IN THE words of a senior foreign policy adviser to the Chinese government, the official attitude towards the Arab Spring can be summed up very simply: “Ever since it started, all they want is to keep it as far away from China as possible.”
So nervous were Chinese officials about the fragrance that might have wafted eastward that last year, after a delicate flower became a symbol of revolt in Tunis, Cairo and elsewhere, censors blocked searches for the term “jasmine” on the internet—and police blocked the sale of jasmine at Beijing flower markets.
The reason for such skittishness is not hard to understand. The sight of authoritarian governments with dynastic tendencies being toppled in civil uprisings after decades in power is…unsettling, for the rulers of China’s one-party system. The support that most Western countries showed for that succession of revolts, whether in the form of explicit statements or merely in nods and winks, has likewise been unwelcome.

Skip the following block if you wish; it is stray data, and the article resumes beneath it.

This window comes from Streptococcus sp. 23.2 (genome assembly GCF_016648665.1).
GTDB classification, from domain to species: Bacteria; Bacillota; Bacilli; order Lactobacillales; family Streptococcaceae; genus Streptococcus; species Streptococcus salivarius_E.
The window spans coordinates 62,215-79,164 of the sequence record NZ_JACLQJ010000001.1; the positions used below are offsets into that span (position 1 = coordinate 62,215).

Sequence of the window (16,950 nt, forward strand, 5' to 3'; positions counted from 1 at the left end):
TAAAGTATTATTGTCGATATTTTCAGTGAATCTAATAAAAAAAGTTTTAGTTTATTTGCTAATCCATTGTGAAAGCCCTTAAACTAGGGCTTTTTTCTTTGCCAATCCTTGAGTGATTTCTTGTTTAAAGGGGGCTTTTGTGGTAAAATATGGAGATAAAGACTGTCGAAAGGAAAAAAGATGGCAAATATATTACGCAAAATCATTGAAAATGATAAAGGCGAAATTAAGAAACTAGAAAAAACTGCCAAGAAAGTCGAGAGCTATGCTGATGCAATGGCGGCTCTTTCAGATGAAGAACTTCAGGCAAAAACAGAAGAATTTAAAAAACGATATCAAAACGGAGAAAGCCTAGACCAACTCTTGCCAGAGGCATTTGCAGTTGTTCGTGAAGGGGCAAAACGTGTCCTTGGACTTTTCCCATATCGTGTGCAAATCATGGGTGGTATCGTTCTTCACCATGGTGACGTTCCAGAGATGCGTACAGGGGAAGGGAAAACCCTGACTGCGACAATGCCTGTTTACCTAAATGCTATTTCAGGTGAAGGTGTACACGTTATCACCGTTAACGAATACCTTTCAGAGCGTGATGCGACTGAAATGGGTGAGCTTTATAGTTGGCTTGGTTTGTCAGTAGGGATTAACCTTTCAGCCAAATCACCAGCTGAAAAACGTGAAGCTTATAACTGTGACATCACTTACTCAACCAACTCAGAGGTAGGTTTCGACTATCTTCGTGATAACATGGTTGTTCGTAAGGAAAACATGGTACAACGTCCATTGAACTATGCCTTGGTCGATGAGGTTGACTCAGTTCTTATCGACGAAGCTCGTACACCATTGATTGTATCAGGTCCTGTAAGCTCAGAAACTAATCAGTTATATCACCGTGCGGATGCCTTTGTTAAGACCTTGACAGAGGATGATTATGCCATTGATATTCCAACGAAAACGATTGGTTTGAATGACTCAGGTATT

Today however, even as Syria’s government seems to teeter on the brink of becoming the next casualty of the Arab Spring, China is enthusiastically welcoming one of the wider movement’s key beneficiaries, Egypt’s newly elected president, Muhammad Morsi, on an official two-day visit.”